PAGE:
WATCH: State Department says U.S. looks forward to working with new UK Prime Minister Liz Truss

The U.S. State Department congratulated the United Kingdom’s new prime minister, Liz Truss, saying it looks forward to continuing its close cooperation “on a range of important priorities, including continued support to Ukraine in the face of Russia’s war.”

Watch the briefing in the player above.

Truss, Britain’s foreign secretary, was named winner Monday in the contest to replace the scandal-plagued Boris Johnson as Conservative Party leader and the country’s prime minister. The party said Truss won the votes of around 57 percent of Conservative members, compared with about 43 percent for ex-Treasury chief Rishi Sunak.

Truss, 47, will become Britain’s third female prime minister, after Thatcher, who governed from 1979 to 1990, and Theresa May, who held office from 2016 to 2019.

In another matter, the State Department responded to the Israeli military’s announcement of its investigation into the deadly shooting of Al Jazeera journalist Shireen Abu Akleh.

“Our thoughts remain with the Abu Akleh family as they grieve this tremendous loss, said Principal Deputy Spokesman Vedant Patel.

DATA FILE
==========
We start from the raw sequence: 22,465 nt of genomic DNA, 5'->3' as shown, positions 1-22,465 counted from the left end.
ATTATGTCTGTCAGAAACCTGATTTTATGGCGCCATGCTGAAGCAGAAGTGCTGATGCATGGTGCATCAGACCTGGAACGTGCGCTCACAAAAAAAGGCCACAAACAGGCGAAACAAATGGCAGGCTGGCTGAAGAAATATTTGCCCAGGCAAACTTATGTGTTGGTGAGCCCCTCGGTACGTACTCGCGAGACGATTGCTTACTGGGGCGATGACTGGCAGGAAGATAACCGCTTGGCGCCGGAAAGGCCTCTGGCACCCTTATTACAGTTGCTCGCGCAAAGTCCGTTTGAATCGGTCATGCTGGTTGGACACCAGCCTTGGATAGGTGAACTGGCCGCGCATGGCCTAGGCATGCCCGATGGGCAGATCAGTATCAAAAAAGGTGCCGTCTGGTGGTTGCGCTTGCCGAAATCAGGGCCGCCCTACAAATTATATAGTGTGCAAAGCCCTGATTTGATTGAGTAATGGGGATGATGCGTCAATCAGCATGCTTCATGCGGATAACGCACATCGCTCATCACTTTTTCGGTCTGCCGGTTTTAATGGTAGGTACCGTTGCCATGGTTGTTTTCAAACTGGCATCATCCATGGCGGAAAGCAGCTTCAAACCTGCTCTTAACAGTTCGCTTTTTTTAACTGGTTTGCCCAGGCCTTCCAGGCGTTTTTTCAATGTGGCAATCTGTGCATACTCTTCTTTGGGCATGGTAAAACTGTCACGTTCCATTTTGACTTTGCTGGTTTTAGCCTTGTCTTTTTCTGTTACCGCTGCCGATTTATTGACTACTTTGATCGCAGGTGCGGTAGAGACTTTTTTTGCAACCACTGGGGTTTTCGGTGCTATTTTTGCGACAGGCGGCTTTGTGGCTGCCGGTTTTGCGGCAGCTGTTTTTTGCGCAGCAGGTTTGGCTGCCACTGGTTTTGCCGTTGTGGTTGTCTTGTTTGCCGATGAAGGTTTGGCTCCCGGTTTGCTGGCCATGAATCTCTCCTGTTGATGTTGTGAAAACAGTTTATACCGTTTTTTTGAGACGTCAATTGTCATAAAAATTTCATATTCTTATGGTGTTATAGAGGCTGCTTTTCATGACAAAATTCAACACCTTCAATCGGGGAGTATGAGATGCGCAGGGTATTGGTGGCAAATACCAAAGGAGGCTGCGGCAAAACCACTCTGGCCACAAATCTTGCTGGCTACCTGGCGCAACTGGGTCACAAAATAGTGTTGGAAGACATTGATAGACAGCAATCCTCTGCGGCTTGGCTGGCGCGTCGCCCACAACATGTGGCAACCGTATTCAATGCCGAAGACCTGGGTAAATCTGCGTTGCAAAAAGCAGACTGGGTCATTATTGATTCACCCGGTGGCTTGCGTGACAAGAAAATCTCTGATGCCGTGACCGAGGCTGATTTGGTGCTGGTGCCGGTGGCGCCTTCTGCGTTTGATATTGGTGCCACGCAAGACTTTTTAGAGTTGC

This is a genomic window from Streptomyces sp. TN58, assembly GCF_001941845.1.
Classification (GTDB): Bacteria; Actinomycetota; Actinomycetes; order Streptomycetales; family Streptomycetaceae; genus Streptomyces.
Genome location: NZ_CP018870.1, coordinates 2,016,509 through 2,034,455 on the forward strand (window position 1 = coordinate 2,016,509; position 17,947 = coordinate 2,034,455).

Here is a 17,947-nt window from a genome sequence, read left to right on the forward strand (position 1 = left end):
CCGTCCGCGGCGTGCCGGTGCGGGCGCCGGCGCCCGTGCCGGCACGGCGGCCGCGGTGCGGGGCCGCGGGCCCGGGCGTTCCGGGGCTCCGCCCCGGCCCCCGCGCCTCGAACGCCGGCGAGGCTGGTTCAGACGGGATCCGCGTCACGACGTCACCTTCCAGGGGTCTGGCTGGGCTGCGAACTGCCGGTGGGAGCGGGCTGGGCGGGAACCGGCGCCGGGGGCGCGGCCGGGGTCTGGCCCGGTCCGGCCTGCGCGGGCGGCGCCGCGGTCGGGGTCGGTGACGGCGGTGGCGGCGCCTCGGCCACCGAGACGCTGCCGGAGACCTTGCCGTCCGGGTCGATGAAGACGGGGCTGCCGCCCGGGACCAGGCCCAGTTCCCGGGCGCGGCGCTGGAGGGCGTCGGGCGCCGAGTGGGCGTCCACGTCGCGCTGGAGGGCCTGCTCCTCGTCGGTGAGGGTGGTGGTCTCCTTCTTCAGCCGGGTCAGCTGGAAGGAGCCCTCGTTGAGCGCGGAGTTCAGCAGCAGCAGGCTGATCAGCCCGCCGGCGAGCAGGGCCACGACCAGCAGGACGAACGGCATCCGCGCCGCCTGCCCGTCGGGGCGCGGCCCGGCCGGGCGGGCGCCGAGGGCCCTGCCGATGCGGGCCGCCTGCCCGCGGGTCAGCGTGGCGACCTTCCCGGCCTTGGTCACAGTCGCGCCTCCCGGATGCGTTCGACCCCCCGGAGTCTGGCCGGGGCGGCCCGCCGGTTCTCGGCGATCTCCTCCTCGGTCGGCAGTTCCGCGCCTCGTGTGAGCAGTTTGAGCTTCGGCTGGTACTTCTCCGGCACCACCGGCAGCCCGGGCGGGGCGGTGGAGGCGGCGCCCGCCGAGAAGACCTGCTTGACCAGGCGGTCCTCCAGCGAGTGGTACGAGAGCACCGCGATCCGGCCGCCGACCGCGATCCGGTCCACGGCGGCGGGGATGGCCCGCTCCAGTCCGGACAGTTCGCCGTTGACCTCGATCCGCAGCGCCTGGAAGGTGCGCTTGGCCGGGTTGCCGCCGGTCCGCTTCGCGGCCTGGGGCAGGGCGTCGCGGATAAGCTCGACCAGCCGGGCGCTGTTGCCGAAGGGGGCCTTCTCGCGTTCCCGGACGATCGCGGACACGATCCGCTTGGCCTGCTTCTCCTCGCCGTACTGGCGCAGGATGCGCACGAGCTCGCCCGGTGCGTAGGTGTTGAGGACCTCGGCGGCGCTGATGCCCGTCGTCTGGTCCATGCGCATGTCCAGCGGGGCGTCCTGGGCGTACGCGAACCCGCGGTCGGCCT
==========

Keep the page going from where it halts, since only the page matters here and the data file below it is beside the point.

Not only as you all know, Shireen was a U.S. citizen and she was a fearless reporter” he said.

WATCH: Liz Truss set to become next UK prime minister, inherits a challenging economic crisis

“Part of our vision of accountability is ensuring that activities like this, that something like this does not happen again,” he said.

The military’s report concluded that there was a “high probability” an Israeli soldier had mistakenly killed her during a raid in the occupied West Bank last May.

It was the closest that Israel has come to accepting responsibility for the shooting. But it also said that no one would be punished for the shooting.

The U.S. is urging Israel to closely review its policies and practices on the rules of engagement, to take additional steps to reducerisk, “and to ensure that similar tragedies don’t happen in the future.”

Finally, the State Department echoed the IAEA, the U.N.’satomic watchdog agency, in urging Russia and Ukraineto establish a “nuclear safety and security protection zone” around the Zaporizhzhia power plant.

Fears have been mounting that fighting in the area around the facility could trigger a catastrophe in the region, which is still scarred by the Chernobyl disaster decades ago.